Use of alcohol or drugs can be another shortcut to the state of mind we all instinctively seek, a “quick way” to marry body and spirit.  Right or wrong, all judgments of these behaviors aside, they put us in the moment.  It may not be healthy for our bodies, but spiritually we are seeking.  The stereotypical drunk drapes his arm around his friend in a sappy sweet gesture.  “I love you, man,” he slurs.  But it’s the truth.  Egos set aside, we love one another, unabashedly.  That’s part of being human.  We worry about the details, but beneath it all is love.  And we are looking for ways to love one another.  We don’t think we are, but we are.  It’s really that simple.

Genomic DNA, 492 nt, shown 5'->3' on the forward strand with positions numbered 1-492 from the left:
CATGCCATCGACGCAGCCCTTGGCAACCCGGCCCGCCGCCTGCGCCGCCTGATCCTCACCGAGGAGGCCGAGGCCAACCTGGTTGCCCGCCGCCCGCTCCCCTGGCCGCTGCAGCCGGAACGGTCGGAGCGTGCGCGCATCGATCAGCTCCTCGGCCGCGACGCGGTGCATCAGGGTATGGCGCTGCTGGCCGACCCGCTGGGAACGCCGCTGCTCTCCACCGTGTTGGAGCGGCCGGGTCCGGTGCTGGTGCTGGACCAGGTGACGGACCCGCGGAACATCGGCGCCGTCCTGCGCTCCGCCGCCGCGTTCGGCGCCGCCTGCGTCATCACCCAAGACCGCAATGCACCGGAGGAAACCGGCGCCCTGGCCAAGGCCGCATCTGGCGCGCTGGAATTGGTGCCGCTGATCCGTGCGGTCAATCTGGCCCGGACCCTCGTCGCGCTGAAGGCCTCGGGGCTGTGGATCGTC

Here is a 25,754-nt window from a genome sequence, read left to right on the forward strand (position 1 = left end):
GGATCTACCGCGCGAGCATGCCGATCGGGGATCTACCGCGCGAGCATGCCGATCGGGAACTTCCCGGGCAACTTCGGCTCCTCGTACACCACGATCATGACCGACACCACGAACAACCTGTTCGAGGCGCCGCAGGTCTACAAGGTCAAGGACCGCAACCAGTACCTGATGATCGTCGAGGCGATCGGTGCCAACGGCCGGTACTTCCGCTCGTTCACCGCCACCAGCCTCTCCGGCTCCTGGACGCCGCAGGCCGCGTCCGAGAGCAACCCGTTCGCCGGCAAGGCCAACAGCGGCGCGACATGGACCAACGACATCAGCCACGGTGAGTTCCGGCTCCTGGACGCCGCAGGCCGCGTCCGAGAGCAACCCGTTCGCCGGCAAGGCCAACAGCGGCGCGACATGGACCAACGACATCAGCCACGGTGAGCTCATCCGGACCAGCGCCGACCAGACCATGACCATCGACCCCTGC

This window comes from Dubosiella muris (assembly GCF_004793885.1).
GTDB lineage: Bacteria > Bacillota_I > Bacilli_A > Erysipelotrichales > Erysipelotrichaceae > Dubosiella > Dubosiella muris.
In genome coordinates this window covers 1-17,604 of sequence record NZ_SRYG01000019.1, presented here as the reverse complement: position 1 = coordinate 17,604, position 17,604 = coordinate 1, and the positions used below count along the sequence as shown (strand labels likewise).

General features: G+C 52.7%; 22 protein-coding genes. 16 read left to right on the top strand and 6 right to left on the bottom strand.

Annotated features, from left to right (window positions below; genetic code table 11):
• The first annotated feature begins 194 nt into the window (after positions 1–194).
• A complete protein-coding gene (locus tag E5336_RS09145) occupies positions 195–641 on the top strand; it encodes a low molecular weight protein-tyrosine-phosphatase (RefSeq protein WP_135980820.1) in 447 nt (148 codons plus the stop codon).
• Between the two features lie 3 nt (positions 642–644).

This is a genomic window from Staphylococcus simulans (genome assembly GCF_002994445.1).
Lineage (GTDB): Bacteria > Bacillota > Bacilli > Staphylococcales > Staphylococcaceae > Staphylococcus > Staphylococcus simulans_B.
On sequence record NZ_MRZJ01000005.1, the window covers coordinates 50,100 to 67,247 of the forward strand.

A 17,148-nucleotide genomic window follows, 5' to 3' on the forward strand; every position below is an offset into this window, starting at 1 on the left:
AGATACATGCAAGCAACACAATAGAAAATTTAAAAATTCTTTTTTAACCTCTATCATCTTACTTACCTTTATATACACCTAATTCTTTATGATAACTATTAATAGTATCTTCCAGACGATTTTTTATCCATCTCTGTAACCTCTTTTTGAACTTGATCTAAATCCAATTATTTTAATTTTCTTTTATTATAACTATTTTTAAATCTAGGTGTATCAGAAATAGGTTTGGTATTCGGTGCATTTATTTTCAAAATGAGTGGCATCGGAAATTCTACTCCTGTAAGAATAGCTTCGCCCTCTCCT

Romantic relationships are another shortcut to spirituality.  Think about it – the physical, and the spiritual.  We are connecting on both levels when we are in a romantic relationship with someone.  It’s inherently gratifying – our humanness and our spirit, both in sync.  Maybe this is what being human is all about.  It certainly feels that way when we are in love with someone.  Nothing else matters except that connection.  When we are with another person romantically we are wholly in the moment, and regardless of the ramifications we feel compelled to pursue that connection.  All the sex addiction, all the infidelity…perhaps it is just an attempt to reach this sort of truth.  This marriage of body and spirit.